Life is freaking nuts. It’s messy and loud and complicated. It’s wonderful, too, but even the good stuff can add on to the ever-growing pile of stress. Apparently meditation helps, but who has the time? Who has the flexibility to sit cross-legged on a mountain as part of some transcendental workshop?
I’ve recently learned that for a literal peace of mind, we all have the time. And flexibility or fancy workshops aren’t required; you can just sit in a chair. I talked to a handful of people (normal, everyday people who needed to find a way to chill) about meditation: the do’s, the don’ts, and the how-the-hell-do-I-even-begin-because-this-shit-is-scary.
As for the why: You’ll sleep better. Your memory will improve. The little things won’t affect you as much. You may start to feel — dare I say it? — less stressed. Maybe we can do this together. No better place to start than right here.
Melissa Lau, founder of Seachange Coaching, on how to get started:
“Pick a tiny commitment. I’m a fan of Stanford Professor BJ Fogg who studies habit formation. His research shows that the core to habit formation is committing to something so small that you can’t say no: if your goal is to exercise more, your tiny commitment might be to commit to putting on your sneakers every day, regardless of whether you actually go to the gym.
Thing is, once you have those shoes on, the probability that you do go to the gym increases substantially. It’s the same with meditation. Rather than aim to sit for 20 minutes out of the gate, commit to just sitting in your chosen meditation chair once a day, even if you don’t meditate. But if you do sit down, it’s pretty likely that you’ll start to meditate.
Find an accountability buddy — it’ll make it much easier to stick with the practice.
Find a comfortable sitting position that works for you. Just start by sitting in a chair! (No need to wrap yourself up like a pretzel.)
Finally, experiment with different techniques to figure out what works for you.”
Don’t move. Don’t judge your thoughts. Set a timer and commit to sitting in a comfortable, quiet place for at least two minutes. Pay attention to your breath and the way your body feels.
My meditation practice varies depending on where I am in my life and what my schedule is like. When I first started dating my husband it was really awkward at night to be like, ‘excuse me while I sit cross-legged on the floor and om and channel my higher self,’ so for a few months the whole practice took a backseat. Now that I have two kids, I meditate wherever/whenever I can find the time. Every morning on the L train for example — no joke. Or in my bedroom for a few minutes after I put my daughters to sleep.”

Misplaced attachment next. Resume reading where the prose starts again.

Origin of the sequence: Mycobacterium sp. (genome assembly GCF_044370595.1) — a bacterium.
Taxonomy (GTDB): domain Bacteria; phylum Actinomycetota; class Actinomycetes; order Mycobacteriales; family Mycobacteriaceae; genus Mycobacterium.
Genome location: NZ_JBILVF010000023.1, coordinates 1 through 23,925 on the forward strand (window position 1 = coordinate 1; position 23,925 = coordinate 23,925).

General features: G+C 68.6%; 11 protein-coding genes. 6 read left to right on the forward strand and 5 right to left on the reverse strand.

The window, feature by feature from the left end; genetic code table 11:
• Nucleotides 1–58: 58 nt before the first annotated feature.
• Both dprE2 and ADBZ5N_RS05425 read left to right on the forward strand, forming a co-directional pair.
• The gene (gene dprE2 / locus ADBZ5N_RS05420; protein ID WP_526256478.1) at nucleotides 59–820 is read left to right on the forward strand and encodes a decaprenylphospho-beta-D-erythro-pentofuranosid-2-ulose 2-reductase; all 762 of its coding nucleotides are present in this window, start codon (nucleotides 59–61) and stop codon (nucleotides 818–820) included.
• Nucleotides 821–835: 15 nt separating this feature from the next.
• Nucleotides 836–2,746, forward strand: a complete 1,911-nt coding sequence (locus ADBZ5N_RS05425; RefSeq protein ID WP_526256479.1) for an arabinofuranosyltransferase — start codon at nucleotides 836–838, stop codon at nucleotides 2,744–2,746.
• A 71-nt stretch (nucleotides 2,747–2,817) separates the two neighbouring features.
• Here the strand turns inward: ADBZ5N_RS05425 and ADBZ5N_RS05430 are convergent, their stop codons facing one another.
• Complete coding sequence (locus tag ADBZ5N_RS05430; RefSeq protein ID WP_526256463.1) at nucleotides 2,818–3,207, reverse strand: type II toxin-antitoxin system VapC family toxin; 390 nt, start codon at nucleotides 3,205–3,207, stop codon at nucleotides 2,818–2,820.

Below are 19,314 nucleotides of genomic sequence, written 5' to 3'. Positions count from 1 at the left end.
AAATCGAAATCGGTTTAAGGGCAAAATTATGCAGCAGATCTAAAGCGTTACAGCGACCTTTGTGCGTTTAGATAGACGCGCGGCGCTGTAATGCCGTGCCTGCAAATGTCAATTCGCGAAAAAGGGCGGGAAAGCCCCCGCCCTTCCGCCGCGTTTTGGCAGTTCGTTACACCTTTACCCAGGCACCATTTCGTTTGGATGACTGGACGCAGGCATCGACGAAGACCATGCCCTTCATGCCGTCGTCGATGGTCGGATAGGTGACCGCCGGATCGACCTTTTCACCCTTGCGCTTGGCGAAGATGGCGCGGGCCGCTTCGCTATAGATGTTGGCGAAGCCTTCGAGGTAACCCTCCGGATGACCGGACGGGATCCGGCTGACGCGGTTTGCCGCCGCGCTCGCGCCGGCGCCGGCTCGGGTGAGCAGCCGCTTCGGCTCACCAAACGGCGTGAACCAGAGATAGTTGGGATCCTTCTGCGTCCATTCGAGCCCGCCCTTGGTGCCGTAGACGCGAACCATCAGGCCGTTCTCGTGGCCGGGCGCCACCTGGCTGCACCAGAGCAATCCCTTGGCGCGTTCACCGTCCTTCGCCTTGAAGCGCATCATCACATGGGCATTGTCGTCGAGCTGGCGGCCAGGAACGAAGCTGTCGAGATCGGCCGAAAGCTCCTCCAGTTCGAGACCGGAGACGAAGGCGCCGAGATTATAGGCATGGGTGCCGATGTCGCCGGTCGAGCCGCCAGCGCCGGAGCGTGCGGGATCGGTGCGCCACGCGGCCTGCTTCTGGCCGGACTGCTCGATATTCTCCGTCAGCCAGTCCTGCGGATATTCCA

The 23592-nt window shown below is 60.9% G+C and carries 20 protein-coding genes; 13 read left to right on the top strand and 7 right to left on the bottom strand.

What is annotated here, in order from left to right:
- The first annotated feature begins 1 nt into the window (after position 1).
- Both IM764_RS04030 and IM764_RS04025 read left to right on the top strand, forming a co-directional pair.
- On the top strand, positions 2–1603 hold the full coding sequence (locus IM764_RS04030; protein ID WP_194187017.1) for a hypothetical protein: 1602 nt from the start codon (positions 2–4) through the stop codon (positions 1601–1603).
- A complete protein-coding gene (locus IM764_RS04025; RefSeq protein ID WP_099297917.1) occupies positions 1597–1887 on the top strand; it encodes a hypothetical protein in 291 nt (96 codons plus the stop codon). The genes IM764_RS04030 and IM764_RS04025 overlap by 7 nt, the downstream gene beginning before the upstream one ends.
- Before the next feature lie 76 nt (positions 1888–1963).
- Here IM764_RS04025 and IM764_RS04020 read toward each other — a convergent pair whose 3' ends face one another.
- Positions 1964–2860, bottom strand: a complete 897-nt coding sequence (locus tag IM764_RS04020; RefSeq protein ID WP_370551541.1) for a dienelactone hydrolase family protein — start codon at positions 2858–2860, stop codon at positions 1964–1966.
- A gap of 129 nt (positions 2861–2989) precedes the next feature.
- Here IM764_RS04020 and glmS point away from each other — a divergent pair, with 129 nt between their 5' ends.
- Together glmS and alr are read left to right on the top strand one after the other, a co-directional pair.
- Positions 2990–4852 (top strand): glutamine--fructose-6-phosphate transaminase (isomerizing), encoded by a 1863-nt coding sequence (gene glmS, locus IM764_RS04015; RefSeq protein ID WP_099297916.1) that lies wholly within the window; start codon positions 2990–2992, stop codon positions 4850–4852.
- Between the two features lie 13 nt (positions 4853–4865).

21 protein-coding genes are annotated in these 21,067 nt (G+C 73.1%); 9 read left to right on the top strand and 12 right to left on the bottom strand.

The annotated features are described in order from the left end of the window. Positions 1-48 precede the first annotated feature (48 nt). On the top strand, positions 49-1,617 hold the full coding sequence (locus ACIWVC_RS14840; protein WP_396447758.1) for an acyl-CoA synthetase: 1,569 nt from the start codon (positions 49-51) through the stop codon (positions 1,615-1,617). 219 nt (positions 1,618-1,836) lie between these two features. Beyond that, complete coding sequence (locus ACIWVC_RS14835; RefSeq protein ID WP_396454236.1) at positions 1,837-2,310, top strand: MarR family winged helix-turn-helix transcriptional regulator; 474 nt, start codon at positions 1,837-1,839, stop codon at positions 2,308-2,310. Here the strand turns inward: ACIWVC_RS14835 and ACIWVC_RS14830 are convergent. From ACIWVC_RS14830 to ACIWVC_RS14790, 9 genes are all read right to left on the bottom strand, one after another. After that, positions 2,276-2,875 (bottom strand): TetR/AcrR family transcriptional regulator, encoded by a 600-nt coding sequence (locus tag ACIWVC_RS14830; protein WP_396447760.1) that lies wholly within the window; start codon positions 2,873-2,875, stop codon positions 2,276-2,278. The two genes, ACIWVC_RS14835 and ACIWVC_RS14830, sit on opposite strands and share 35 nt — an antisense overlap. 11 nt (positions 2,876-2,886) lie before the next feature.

Sophie Milrom, founder of Eat Pops: “The biggest don’t is don’t skip. My meditation teacher told me that the only wrong meditation is one that you don’t do. Sometimes I need to scratch my head or open my eyes in the middle, and that’s ok. To me, it’s about decompressing.
Most people don’t realize that they already have some sort of meditative experience. I’ve personally found that showering and cooking are very meditative. A formal practice just ensures that you are giving yourself the right dose of that sensation every day.”
I meditate in the morning to set the intention of my day. It’s helped me find find balance. We are inundated with external forces, and through meditation you’re able to remove yourself from the onslaught of life. What you wear, what clubs you belong to or how many followers you have seem to disappear, and it is you sitting in the power which exists within you.”
Lara Speier, creative strategist and prior New York Closets contestant: “I practice Vedic meditation — it’s similar to every other kind; specifically, it’s mantra-based — and what I like about it is that you’re not forced to ignore all your thoughts. You can welcome them, have them and then leave them. If someone interrupts your meditation, it’s okay, just return to your mantra.
Anyone can start meditating by carving time to be quiet with yourself and not focused or distracted by anything. You can even give yourself a mantra to repeat in your head — just pick an onomatopoeia.
If you think you don’t need to meditate, you probably do. If you think it doesn’t work, then you probably have to keep doing it. And if you think it’s too hard, then you probably need it the most.”
Want to get your shit together when it comes to health and eating, too? Check out what the Sakara girls told Leandra.